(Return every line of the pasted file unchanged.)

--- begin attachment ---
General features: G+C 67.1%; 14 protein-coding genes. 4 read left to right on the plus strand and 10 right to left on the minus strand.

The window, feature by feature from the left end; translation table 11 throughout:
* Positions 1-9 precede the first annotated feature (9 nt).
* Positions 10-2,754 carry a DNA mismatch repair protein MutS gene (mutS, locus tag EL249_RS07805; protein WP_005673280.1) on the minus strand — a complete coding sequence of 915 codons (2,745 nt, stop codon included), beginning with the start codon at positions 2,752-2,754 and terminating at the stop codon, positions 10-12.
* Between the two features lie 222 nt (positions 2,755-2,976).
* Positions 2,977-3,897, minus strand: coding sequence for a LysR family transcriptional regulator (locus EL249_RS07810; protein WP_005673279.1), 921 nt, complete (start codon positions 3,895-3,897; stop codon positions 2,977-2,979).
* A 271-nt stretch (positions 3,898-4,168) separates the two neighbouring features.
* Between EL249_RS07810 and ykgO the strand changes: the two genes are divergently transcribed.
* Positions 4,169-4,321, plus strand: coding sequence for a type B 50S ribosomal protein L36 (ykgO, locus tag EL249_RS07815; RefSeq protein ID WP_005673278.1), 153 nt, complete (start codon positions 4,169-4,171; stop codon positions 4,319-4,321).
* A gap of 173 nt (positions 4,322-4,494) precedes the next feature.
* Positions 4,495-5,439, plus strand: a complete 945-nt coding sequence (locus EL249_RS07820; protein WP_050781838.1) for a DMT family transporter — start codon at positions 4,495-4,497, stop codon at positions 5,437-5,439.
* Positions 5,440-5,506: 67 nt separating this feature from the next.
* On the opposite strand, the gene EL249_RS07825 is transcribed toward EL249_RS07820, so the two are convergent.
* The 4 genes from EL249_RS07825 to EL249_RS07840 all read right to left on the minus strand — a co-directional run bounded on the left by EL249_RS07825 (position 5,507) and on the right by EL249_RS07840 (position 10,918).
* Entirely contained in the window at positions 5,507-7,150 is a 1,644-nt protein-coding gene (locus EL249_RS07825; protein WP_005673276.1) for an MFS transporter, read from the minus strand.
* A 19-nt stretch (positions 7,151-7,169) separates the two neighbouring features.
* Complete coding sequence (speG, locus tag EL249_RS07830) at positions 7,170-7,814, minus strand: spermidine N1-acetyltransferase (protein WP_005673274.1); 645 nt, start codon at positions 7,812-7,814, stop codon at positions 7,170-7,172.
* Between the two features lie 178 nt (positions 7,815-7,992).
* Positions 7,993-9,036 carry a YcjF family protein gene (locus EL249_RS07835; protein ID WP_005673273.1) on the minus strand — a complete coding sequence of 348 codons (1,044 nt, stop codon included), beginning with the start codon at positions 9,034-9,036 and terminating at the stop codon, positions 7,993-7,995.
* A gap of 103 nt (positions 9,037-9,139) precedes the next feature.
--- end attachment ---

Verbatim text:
General features: G+C 67.1%; 14 protein-coding genes. 4 read left to right on the plus strand and 10 right to left on the minus strand.

The window, feature by feature from the left end; translation table 11 throughout:
* Positions 1-9 precede the first annotated feature (9 nt).
* Positions 10-2,754 carry a DNA mismatch repair protein MutS gene (mutS, locus tag EL249_RS07805; protein WP_005673280.1) on the minus strand — a complete coding sequence of 915 codons (2,745 nt, stop codon included), beginning with the start codon at positions 2,752-2,754 and terminating at the stop codon, positions 10-12.
* Between the two features lie 222 nt (positions 2,755-2,976).
* Positions 2,977-3,897, minus strand: coding sequence for a LysR family transcriptional regulator (locus EL249_RS07810; protein WP_005673279.1), 921 nt, complete (start codon positions 3,895-3,897; stop codon positions 2,977-2,979).
* A 271-nt stretch (positions 3,898-4,168) separates the two neighbouring features.
* Between EL249_RS07810 and ykgO the strand changes: the two genes are divergently transcribed.
* Positions 4,169-4,321, plus strand: coding sequence for a type B 50S ribosomal protein L36 (ykgO, locus tag EL249_RS07815; RefSeq protein ID WP_005673278.1), 153 nt, complete (start codon positions 4,169-4,171; stop codon positions 4,319-4,321).
* A gap of 173 nt (positions 4,322-4,494) precedes the next feature.
* Positions 4,495-5,439, plus strand: a complete 945-nt coding sequence (locus EL249_RS07820; protein WP_050781838.1) for a DMT family transporter — start codon at positions 4,495-4,497, stop codon at positions 5,437-5,439.
* Positions 5,440-5,506: 67 nt separating this feature from the next.
* On the opposite strand, the gene EL249_RS07825 is transcribed toward EL249_RS07820, so the two are convergent.
* The 4 genes from EL249_RS07825 to EL249_RS07840 all read right to left on the minus strand — a co-directional run bounded on the left by EL249_RS07825 (position 5,507) and on the right by EL249_RS07840 (position 10,918).
* Entirely contained in the window at positions 5,507-7,150 is a 1,644-nt protein-coding gene (locus EL249_RS07825; protein WP_005673276.1) for an MFS transporter, read from the minus strand.
* A 19-nt stretch (positions 7,151-7,169) separates the two neighbouring features.
* Complete coding sequence (speG, locus tag EL249_RS07830) at positions 7,170-7,814, minus strand: spermidine N1-acetyltransferase (protein WP_005673274.1); 645 nt, start codon at positions 7,812-7,814, stop codon at positions 7,170-7,172.
* Between the two features lie 178 nt (positions 7,815-7,992).
* Positions 7,993-9,036 carry a YcjF family protein gene (locus EL249_RS07835; protein ID WP_005673273.1) on the minus strand — a complete coding sequence of 348 codons (1,044 nt, stop codon included), beginning with the start codon at positions 9,034-9,036 and terminating at the stop codon, positions 7,993-7,995.
* A gap of 103 nt (positions 9,037-9,139) precedes the next feature.